taking a character out of a string

Michael P. baseball.mjp at gmail.com
Tue Aug 19 07:19:07 PDT 2008

bearophile Wrote:

> Michael P.:
> > Any reason why you put:
> > import std.stdio: putr = writefln;
> > import std.string: removechars;
> > 
> > instead of just:
> > import std.stdio;
> > import std.string;
> The putr/put is just a personal thing of mine, I prefer those names for the printing functions because they are shorter and simpler/faster to write, and equally clean. Those names in my D libs refer to real printing functions (instead of being just aliases) that have many improvements over the writefln/writef (Tango defines yet other printing functions, different from the Phobos ones).
> The specification of the names you want to import from the modules is a good practice that allows you to:
> - keep your namespace more clean, avoiding some name clashes, because import foo imports all the names in foo and some more (see below).
> - show the person that reads the code (and isn't using an IDE) where each imported name used in the module comes from.
> Note that the design of the D module system has some holes/rough edges still, for example the following program doesn't give a compilation error:
> import std.stdio;
> void main() {
>     writefln(10);
>     std.stdio.writefln(10);
>     std.stdio.writef(10, \n);
> }
> It means the import imports the names inside the std.stdio module and the name std.stdio itself too (this has some practical consequences, for example you generally can't put inside a module named 'foo' a function named 'foo', because it may cause problems).
> Hopefully similar silly problems in the D module system will be eventually seen as actual bugs, and fixed.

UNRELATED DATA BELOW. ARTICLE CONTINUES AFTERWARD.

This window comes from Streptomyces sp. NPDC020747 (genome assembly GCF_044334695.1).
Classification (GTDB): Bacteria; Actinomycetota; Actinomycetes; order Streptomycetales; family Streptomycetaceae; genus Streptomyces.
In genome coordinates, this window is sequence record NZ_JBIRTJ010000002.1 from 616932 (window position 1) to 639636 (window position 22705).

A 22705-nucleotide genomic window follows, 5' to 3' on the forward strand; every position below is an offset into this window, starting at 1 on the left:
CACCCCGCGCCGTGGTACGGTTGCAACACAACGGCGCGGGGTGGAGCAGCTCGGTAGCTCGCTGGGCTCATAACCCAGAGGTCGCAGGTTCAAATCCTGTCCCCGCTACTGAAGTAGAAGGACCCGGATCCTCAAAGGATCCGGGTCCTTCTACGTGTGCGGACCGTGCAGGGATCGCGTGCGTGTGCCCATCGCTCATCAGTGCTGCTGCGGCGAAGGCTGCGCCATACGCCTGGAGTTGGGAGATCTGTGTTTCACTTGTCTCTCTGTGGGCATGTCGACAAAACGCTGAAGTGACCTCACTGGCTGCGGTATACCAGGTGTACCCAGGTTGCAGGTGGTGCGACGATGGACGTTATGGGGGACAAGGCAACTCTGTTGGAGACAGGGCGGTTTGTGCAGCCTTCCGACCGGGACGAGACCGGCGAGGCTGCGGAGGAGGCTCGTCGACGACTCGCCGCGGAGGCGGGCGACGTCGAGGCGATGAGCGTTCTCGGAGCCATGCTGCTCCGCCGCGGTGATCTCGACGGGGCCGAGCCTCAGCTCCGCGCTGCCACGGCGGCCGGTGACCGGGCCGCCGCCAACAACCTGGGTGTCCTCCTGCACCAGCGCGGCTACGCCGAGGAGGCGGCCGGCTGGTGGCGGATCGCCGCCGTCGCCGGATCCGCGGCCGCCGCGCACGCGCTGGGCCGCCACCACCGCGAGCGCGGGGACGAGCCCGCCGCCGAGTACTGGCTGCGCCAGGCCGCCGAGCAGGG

> A better semantic is to change the module system to make this:
> import somemodule;
> mean just import the 'somemodule' module name in the current namespace.
> So then somemodule.somefun() is legal but somefun() is not.
> If you want (discouraged practice) to import all names from a module a specific syntax may be invented, like:
> import somemodule.*;
> Or something similar. After that somefun() can be used but somemodule.somefun() doesn't exists because the 'somemodule' name itself isn't imported in the current namespace.
> There are various other problems in the module system (try using various modules for a little of time and you will probably be able to find various other silly situations  where it breaks apart) that can be solved sitting at a table and inventing (or just copying it from a language that has invented it before) a simple logically coherent system instead of the half-unfinished pile of things half-fixed and half copied from the Python module system, etc currently present in D 1.x.
> I just hope that the current module system isn't fixed in stone, and such problems will be sorted out in D 2.x or even 3.x :-)
> Bye,
> bearophile

Okay, I get it. Thanks. And I got the space removing thing working too.
-Michael P.

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